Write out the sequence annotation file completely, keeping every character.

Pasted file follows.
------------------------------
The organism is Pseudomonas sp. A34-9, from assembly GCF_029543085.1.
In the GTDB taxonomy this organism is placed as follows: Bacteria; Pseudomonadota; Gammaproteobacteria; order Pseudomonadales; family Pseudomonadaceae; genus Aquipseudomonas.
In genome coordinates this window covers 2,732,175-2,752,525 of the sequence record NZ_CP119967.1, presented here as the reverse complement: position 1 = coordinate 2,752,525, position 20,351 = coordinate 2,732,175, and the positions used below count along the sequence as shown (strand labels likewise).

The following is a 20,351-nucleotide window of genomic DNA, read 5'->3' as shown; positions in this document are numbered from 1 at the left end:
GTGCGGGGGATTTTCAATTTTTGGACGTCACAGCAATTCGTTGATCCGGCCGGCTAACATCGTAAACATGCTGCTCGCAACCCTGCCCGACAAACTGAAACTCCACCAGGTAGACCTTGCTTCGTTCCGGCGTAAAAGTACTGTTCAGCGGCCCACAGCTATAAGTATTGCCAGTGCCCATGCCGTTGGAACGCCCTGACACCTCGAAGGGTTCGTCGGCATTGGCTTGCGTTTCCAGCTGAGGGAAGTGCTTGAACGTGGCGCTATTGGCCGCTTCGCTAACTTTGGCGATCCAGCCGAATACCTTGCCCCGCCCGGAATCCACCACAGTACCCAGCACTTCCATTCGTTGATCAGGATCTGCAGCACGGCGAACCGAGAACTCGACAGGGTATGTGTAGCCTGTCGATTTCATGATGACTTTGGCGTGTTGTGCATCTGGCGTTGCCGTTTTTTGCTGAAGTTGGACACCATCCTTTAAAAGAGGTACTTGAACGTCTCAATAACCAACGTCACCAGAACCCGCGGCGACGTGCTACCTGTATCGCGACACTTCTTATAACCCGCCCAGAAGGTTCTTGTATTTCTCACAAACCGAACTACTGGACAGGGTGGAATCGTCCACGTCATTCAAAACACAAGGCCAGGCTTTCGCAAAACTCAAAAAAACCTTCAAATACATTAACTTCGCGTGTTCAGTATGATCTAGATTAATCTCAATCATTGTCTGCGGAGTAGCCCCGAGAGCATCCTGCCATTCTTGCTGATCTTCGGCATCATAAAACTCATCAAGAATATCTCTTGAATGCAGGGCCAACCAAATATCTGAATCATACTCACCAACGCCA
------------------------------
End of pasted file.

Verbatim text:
The organism is Pseudomonas sp. A34-9, from assembly GCF_029543085.1.
In the GTDB taxonomy this organism is placed as follows: Bacteria; Pseudomonadota; Gammaproteobacteria; order Pseudomonadales; family Pseudomonadaceae; genus Aquipseudomonas.
In genome coordinates this window covers 2,732,175-2,752,525 of the sequence record NZ_CP119967.1, presented here as the reverse complement: position 1 = coordinate 2,752,525, position 20,351 = coordinate 2,732,175, and the positions used below count along the sequence as shown (strand labels likewise).

The following is a 20,351-nucleotide window of genomic DNA, read 5'->3' as shown; positions in this document are numbered from 1 at the left end:
GTGCGGGGGATTTTCAATTTTTGGACGTCACAGCAATTCGTTGATCCGGCCGGCTAACATCGTAAACATGCTGCTCGCAACCCTGCCCGACAAACTGAAACTCCACCAGGTAGACCTTGCTTCGTTCCGGCGTAAAAGTACTGTTCAGCGGCCCACAGCTATAAGTATTGCCAGTGCCCATGCCGTTGGAACGCCCTGACACCTCGAAGGGTTCGTCGGCATTGGCTTGCGTTTCCAGCTGAGGGAAGTGCTTGAACGTGGCGCTATTGGCCGCTTCGCTAACTTTGGCGATCCAGCCGAATACCTTGCCCCGCCCGGAATCCACCACAGTACCCAGCACTTCCATTCGTTGATCAGGATCTGCAGCACGGCGAACCGAGAACTCGACAGGGTATGTGTAGCCTGTCGATTTCATGATGACTTTGGCGTGTTGTGCATCTGGCGTTGCCGTTTTTTGCTGAAGTTGGACACCATCCTTTAAAAGAGGTACTTGAACGTCTCAATAACCAACGTCACCAGAACCCGCGGCGACGTGCTACCTGTATCGCGACACTTCTTATAACCCGCCCAGAAGGTTCTTGTATTTCTCACAAACCGAACTACTGGACAGGGTGGAATCGTCCACGTCATTCAAAACACAAGGCCAGGCTTTCGCAAAACTCAAAAAAACCTTCAAATACATTAACTTCGCGTGTTCAGTATGATCTAGATTAATCTCAATCATTGTCTGCGGAGTAGCCCCGAGAGCATCCTGCCATTCTTGCTGATCTTCGGCATCATAAAACTCATCAAGAATATCTCTTGAATGCAGGGCCAACCAAATATCTGAATCATACTCACCAACGCCA